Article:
Circle Bar B Dinner Theatre is a place — and experience — that bears repeating. That is to say, once you’ve been there, you want to keep going back to this oak-shaded oasis of calm nestled in El Refugio Canyon, where you can enjoy a delicious barbecued dinner and then mosey down past the corral to the tiny, charmingly rustic theater for some excellent light entertainment.
So it’s fitting that its first show of the season is Return Engagements, a sparkling comedy by Bernard Slade, who also wrote You Say Tomatoes, I Remember You and Same Time, Next Year, all previously performed there. The latter, in 1978, became a popular film starring Alan Alda and Ellen Burstyn.
The action takes place in the same hotel room in Ontario, Canada, from 1954 to 1986. In the first act, we see three separate vignettes illustrating four couples grappling with the various stages of their relationships, new and old. And in the second act we see them revisit the same room over time and learn how interconnected their lives have become.
A brilliant ensemble of four actors portrays nine characters. George Coe is wide-eyed and eager as a young bellboy besotted with an actress and satisfyingly droll as a jaded intellectual. Heather Hyerdahl is the actress, whose career hasn’t always gone the way she’d liked, and a sophisticated therapist.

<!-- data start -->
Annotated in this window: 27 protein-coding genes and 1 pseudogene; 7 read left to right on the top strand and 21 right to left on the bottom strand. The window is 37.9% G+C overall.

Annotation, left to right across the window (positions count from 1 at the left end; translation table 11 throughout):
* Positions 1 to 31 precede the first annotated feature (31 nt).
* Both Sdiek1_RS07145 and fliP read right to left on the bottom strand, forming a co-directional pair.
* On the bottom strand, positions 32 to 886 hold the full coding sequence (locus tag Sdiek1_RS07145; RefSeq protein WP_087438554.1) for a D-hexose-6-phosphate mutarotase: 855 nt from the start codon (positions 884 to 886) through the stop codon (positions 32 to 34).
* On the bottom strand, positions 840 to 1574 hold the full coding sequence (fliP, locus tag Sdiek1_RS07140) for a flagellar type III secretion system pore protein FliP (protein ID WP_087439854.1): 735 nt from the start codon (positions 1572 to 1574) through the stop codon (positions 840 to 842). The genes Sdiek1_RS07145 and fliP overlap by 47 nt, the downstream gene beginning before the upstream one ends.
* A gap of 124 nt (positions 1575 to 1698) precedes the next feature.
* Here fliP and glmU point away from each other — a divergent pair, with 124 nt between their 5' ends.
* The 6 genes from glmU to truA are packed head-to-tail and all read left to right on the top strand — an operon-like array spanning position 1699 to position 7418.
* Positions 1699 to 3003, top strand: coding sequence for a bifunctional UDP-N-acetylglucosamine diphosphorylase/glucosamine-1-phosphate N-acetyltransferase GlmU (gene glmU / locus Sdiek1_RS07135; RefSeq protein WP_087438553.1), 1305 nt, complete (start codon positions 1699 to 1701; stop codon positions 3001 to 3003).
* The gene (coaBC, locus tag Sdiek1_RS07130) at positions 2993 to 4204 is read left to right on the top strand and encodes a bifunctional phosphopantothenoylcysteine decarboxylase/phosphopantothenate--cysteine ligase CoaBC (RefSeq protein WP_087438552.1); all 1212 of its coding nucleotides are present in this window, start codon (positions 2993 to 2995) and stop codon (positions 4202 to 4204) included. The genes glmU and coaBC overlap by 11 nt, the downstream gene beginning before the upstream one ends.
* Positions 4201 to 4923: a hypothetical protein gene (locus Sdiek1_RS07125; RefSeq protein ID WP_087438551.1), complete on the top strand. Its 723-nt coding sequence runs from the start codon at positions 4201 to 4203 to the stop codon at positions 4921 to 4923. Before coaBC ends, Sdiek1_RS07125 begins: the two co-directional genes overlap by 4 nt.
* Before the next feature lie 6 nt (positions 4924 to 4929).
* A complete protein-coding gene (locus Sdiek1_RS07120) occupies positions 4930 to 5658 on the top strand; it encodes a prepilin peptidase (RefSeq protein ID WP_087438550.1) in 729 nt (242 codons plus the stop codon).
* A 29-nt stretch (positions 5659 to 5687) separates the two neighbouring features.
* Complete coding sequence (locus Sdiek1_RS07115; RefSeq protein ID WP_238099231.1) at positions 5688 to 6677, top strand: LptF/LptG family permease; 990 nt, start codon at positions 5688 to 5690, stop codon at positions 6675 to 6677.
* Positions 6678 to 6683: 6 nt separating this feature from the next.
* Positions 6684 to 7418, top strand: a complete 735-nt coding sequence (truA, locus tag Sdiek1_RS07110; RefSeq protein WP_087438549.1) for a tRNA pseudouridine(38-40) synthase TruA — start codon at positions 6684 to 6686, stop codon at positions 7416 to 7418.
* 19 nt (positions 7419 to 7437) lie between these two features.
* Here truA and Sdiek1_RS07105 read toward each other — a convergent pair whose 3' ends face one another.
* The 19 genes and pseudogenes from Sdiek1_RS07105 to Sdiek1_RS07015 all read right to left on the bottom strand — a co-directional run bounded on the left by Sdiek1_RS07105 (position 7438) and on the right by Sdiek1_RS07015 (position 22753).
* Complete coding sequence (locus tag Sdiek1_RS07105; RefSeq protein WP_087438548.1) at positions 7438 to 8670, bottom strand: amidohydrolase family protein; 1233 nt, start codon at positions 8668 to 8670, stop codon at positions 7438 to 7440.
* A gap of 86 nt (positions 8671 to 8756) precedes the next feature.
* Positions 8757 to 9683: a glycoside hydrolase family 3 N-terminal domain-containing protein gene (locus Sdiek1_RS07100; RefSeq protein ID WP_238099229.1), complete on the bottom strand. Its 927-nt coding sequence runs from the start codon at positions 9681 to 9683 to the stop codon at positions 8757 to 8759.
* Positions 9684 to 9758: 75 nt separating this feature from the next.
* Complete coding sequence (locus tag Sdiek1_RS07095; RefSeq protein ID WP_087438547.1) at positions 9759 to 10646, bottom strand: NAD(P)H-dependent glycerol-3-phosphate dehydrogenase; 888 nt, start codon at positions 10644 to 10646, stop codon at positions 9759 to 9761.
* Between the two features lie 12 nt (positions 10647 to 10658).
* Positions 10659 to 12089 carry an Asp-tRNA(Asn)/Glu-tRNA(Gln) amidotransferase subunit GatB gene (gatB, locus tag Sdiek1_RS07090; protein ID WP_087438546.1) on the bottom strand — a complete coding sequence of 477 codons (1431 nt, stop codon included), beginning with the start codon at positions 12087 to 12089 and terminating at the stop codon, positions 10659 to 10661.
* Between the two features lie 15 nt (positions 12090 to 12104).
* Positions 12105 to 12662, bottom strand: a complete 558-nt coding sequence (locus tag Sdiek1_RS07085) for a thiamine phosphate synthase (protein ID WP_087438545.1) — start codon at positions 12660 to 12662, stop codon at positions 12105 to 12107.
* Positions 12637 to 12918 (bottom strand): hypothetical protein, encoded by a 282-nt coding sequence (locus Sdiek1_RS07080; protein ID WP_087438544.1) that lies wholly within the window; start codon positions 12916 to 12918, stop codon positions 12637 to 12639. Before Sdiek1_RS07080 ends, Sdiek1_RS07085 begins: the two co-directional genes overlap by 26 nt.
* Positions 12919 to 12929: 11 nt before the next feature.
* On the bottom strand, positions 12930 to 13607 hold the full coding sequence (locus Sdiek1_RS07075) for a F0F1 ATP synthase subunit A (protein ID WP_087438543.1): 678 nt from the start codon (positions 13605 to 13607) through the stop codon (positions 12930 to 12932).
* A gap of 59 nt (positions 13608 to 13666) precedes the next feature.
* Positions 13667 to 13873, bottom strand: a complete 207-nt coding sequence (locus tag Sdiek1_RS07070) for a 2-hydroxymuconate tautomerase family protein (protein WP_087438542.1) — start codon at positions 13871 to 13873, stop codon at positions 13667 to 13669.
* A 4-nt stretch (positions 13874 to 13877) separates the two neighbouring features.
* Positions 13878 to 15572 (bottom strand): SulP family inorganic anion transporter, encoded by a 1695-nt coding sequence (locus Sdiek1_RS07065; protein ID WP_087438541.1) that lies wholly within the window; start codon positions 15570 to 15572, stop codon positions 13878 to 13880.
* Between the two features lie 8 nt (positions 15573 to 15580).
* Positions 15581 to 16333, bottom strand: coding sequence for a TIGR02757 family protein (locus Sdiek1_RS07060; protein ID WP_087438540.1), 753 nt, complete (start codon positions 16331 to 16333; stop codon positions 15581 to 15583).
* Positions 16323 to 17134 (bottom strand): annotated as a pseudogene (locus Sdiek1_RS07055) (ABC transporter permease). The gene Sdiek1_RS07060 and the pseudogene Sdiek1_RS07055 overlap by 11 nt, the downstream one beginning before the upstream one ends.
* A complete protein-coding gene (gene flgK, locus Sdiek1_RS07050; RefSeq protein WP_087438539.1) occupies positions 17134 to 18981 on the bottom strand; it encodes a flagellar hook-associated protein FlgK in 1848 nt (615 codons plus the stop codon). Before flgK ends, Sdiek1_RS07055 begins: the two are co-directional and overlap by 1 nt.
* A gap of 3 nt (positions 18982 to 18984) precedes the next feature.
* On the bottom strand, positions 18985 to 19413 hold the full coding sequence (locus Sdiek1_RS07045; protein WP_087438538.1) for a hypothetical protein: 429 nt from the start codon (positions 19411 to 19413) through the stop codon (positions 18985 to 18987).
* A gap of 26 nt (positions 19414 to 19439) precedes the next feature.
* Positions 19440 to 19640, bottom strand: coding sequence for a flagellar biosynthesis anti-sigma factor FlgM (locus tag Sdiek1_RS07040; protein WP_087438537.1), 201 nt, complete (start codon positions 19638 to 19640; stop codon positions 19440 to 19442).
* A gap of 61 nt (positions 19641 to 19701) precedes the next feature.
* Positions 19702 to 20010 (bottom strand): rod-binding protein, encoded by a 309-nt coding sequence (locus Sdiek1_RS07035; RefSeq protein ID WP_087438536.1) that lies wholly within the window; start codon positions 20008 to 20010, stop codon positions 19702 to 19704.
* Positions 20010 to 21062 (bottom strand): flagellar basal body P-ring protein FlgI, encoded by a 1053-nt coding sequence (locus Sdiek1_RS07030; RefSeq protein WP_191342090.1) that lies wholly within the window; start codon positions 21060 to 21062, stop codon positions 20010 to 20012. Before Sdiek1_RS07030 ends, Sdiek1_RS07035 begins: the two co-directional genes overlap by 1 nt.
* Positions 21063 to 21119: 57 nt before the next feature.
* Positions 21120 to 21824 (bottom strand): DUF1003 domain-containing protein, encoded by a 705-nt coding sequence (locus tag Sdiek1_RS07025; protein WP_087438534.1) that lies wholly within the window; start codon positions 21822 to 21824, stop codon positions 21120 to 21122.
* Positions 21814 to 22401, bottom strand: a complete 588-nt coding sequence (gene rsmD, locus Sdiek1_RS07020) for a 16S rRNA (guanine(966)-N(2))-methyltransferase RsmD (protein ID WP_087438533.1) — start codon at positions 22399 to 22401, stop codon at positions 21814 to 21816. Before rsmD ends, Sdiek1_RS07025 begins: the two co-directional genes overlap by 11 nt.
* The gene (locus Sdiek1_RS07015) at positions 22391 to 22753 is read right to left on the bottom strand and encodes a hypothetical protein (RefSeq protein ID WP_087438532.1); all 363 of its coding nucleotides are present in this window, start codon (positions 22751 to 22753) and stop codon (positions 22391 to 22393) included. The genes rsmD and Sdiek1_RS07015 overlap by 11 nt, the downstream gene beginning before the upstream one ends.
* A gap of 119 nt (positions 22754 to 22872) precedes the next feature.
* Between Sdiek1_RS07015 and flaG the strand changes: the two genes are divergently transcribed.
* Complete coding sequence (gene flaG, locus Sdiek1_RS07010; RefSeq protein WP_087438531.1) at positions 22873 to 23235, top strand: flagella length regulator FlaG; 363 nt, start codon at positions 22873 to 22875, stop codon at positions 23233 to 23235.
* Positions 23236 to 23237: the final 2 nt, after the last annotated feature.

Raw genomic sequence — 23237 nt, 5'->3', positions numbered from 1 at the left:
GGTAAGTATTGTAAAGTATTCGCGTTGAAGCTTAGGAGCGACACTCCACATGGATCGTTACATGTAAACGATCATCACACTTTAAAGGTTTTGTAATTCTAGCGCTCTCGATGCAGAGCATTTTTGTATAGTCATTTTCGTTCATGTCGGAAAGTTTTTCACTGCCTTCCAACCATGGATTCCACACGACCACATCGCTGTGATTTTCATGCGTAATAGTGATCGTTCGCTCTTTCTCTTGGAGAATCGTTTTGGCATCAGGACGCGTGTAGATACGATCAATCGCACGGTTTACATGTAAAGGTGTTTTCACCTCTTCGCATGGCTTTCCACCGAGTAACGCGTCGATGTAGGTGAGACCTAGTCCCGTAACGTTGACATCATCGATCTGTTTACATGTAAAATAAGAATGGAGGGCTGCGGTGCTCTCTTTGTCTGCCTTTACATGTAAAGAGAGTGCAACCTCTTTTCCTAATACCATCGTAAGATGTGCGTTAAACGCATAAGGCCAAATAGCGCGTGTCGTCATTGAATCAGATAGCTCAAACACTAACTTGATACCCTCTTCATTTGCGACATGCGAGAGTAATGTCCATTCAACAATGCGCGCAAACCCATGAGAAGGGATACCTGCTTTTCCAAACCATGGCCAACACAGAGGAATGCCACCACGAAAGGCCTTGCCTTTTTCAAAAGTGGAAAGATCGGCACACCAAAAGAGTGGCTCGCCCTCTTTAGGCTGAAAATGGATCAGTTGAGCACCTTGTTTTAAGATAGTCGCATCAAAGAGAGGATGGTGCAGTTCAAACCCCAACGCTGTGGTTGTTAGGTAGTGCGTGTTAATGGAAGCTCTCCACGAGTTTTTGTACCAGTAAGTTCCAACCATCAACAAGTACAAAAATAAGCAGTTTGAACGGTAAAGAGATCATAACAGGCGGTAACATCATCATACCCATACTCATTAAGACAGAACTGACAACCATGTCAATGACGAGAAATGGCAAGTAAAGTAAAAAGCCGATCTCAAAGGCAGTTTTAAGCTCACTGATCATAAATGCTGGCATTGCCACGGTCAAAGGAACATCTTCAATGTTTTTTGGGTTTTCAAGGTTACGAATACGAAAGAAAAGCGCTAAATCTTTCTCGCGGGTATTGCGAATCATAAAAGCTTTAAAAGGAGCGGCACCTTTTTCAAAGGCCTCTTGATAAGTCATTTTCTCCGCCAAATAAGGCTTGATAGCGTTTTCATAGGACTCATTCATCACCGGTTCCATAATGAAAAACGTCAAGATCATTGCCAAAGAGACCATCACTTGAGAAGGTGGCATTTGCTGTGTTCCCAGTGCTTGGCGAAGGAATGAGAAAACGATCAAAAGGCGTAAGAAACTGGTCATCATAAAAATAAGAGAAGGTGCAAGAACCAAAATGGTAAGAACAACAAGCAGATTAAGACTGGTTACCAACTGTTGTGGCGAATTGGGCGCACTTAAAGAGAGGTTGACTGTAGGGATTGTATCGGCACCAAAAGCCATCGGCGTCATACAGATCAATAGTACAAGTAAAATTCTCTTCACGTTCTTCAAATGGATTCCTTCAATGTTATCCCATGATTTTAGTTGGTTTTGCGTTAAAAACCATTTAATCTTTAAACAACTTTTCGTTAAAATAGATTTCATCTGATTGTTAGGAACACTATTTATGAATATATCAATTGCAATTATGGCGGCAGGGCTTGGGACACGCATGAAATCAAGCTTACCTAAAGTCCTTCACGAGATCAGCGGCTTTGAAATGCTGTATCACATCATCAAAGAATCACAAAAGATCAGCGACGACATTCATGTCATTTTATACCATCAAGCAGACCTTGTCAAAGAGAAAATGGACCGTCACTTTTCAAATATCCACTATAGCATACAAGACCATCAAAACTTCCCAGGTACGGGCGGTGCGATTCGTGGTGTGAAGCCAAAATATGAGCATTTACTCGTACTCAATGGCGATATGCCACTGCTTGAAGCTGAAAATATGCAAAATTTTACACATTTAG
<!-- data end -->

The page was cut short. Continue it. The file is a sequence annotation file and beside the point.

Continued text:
Sean O’Shea is an honorable man who isn’t sure he’s done the right thing, and a goofy dentist who desperately wants to escape a mistake in his past. Tiffany Story has a lot of fun with a Polish accent as an immigrant who is determined to get what she wants, and also is a dishy ditz who may not be as dim as she seems. As for the ninth character … well, you’ll see.
Seasoned local director and actor Brian Harwell, who has appeared onstage in many CBB productions over the last decade, is at the helm of this delightful romp of a play, and his experience and talent are evident. While the action is sometimes over the top, the story is always firmly anchored in humanity and empathy. In a heart-wrenching scene with Story, O’Shea displays such raw emotion that tears are not out of the question.
The set, by co-producer David Couch and William York Hyde, cleverly shows subtle changes over the years as the hotel is refurbished to keep up with the times. A nice touch is co-producer Susie Couch appearing in between scenes to change the set dressing in a maid’s uniform. This is exactly the kind of playfulness that makes the Couches such wonderful producers and hosts. It feels as if they are inviting the audience into their home each time they put on a show.
Make the jaunt up the coast to Circle Bar B for this fine evening of entertainment. If you’ve never been, you owe it to yourself to check it out. And if you’re coming back for more, I can’t blame you. It’s worth it.
Return Engagements runs through May 19. Click here for tickets and information.
— Justine Sutton is a Santa Barbara freelance writer and frequent Noozhawk reviewer. The opinions expressed are her own.